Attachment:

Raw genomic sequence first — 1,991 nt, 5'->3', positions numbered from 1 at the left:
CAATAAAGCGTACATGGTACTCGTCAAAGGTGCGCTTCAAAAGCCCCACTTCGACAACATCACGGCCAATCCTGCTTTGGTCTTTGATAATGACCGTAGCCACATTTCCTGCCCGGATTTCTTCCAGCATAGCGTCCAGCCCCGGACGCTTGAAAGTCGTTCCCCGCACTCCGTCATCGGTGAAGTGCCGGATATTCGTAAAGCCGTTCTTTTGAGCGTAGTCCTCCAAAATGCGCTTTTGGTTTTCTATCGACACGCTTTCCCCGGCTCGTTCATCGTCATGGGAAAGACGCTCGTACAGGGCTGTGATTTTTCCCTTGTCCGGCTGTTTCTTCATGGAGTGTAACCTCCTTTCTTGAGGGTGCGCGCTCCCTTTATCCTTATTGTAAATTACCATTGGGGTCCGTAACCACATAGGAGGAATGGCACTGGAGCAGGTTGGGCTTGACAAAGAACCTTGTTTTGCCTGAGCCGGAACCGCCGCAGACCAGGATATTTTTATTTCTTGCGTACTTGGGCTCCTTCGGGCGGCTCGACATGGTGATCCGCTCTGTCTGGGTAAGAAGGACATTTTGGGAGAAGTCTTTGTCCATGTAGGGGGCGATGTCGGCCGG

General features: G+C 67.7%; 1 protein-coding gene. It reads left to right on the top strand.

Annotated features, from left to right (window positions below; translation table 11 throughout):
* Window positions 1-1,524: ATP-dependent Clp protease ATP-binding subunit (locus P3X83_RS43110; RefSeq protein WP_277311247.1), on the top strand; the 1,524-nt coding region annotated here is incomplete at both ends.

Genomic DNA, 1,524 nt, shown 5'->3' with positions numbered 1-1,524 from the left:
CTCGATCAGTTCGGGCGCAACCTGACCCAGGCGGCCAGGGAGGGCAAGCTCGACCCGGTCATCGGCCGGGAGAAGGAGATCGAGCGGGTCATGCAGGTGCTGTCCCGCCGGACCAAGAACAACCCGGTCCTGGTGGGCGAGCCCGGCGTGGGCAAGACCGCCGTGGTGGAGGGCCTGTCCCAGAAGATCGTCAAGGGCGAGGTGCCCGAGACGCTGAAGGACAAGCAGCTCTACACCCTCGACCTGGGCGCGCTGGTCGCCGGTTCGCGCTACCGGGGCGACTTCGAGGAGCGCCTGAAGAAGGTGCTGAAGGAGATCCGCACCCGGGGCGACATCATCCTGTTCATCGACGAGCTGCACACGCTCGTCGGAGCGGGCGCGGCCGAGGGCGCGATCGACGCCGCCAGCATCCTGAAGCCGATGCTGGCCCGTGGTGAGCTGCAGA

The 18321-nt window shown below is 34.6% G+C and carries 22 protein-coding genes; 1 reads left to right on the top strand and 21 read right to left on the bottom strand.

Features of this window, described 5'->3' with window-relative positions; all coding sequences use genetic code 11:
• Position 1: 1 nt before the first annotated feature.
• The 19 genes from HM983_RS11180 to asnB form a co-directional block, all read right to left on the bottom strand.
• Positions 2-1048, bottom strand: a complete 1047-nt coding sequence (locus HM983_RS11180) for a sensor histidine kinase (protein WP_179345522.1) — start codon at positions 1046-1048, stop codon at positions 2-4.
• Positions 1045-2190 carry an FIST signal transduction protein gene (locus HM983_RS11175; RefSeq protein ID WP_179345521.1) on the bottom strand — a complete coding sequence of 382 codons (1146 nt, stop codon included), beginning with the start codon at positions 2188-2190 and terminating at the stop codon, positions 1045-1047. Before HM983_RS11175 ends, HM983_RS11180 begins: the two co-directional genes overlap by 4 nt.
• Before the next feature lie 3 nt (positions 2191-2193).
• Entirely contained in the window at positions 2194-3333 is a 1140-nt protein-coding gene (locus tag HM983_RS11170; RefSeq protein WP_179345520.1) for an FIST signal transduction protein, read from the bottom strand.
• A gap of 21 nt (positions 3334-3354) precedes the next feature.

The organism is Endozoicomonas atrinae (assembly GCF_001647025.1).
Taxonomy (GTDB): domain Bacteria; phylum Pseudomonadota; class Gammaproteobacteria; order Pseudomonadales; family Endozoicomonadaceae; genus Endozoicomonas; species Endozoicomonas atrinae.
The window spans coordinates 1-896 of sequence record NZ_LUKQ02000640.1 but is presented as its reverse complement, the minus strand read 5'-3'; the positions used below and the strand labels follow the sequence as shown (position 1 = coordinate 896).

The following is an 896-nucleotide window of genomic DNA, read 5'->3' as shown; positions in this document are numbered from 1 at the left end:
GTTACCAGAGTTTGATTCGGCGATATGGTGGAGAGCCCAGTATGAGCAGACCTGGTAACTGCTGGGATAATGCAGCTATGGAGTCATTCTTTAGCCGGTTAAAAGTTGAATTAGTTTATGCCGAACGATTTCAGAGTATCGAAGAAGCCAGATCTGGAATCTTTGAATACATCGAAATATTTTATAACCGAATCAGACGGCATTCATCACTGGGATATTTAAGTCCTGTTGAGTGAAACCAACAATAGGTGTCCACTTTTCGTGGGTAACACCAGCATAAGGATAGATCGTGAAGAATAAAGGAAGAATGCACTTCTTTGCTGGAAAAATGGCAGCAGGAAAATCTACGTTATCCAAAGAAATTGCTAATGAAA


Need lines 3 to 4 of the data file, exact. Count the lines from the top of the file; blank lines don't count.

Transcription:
General features: G+C 67.7%; 1 protein-coding gene. It reads left to right on the top strand.

Annotated features, from left to right (window positions below; translation table 11 throughout):